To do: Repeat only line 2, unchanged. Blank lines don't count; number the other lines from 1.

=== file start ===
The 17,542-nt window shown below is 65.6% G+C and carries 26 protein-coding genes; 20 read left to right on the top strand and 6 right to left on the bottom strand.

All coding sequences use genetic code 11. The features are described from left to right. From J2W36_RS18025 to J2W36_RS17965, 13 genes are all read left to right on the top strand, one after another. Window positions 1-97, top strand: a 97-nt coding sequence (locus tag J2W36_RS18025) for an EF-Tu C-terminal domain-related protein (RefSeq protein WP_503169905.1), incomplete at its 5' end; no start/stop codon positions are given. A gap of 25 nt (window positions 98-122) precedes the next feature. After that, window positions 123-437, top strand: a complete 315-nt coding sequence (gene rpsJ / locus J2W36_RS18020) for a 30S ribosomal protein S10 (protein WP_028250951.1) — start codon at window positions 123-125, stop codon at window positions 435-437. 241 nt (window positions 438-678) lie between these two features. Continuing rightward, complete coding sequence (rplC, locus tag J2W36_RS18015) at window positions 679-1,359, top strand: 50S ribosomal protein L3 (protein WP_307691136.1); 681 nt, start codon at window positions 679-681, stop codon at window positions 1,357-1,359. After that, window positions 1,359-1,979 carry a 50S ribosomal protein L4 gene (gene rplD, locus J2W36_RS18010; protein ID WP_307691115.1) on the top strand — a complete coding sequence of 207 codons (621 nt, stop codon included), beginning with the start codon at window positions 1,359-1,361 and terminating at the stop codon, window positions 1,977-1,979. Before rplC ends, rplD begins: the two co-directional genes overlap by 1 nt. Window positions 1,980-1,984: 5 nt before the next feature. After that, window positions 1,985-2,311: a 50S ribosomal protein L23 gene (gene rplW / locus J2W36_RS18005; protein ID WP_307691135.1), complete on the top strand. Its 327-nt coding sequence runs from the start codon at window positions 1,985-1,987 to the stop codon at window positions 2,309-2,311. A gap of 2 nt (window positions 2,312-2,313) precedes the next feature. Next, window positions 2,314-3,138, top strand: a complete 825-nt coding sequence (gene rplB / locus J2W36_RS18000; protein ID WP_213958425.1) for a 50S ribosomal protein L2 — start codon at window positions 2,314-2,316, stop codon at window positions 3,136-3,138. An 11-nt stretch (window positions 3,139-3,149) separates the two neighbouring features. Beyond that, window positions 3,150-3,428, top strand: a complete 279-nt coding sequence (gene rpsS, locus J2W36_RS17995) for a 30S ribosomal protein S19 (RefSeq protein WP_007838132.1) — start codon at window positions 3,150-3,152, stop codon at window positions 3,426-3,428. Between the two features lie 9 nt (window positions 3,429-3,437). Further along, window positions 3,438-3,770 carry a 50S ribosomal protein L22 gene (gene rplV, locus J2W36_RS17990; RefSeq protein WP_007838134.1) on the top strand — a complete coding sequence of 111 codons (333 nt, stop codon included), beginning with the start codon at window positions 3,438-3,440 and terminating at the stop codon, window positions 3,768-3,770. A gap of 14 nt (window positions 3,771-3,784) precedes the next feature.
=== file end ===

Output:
All coding sequences use genetic code 11. The features are described from left to right. From J2W36_RS18025 to J2W36_RS17965, 13 genes are all read left to right on the top strand, one after another. Window positions 1-97, top strand: a 97-nt coding sequence (locus tag J2W36_RS18025) for an EF-Tu C-terminal domain-related protein (RefSeq protein WP_503169905.1), incomplete at its 5' end; no start/stop codon positions are given. A gap of 25 nt (window positions 98-122) precedes the next feature. After that, window positions 123-437, top strand: a complete 315-nt coding sequence (gene rpsJ / locus J2W36_RS18020) for a 30S ribosomal protein S10 (protein WP_028250951.1) — start codon at window positions 123-125, stop codon at window positions 435-437. 241 nt (window positions 438-678) lie between these two features. Continuing rightward, complete coding sequence (rplC, locus tag J2W36_RS18015) at window positions 679-1,359, top strand: 50S ribosomal protein L3 (protein WP_307691136.1); 681 nt, start codon at window positions 679-681, stop codon at window positions 1,357-1,359. After that, window positions 1,359-1,979 carry a 50S ribosomal protein L4 gene (gene rplD, locus J2W36_RS18010; protein ID WP_307691115.1) on the top strand — a complete coding sequence of 207 codons (621 nt, stop codon included), beginning with the start codon at window positions 1,359-1,361 and terminating at the stop codon, window positions 1,977-1,979. Before rplC ends, rplD begins: the two co-directional genes overlap by 1 nt. Window positions 1,980-1,984: 5 nt before the next feature. After that, window positions 1,985-2,311: a 50S ribosomal protein L23 gene (gene rplW / locus J2W36_RS18005; protein ID WP_307691135.1), complete on the top strand. Its 327-nt coding sequence runs from the start codon at window positions 1,985-1,987 to the stop codon at window positions 2,309-2,311. A gap of 2 nt (window positions 2,312-2,313) precedes the next feature. Next, window positions 2,314-3,138, top strand: a complete 825-nt coding sequence (gene rplB / locus J2W36_RS18000; protein ID WP_213958425.1) for a 50S ribosomal protein L2 — start codon at window positions 2,314-2,316, stop codon at window positions 3,136-3,138. An 11-nt stretch (window positions 3,139-3,149) separates the two neighbouring features. Beyond that, window positions 3,150-3,428, top strand: a complete 279-nt coding sequence (gene rpsS, locus J2W36_RS17995) for a 30S ribosomal protein S19 (RefSeq protein WP_007838132.1) — start codon at window positions 3,150-3,152, stop codon at window positions 3,426-3,428. Between the two features lie 9 nt (window positions 3,429-3,437). Further along, window positions 3,438-3,770 carry a 50S ribosomal protein L22 gene (gene rplV, locus J2W36_RS17990; RefSeq protein WP_007838134.1) on the top strand — a complete coding sequence of 111 codons (333 nt, stop codon included), beginning with the start codon at window positions 3,438-3,440 and terminating at the stop codon, window positions 3,768-3,770. A gap of 14 nt (window positions 3,771-3,784) precedes the next feature.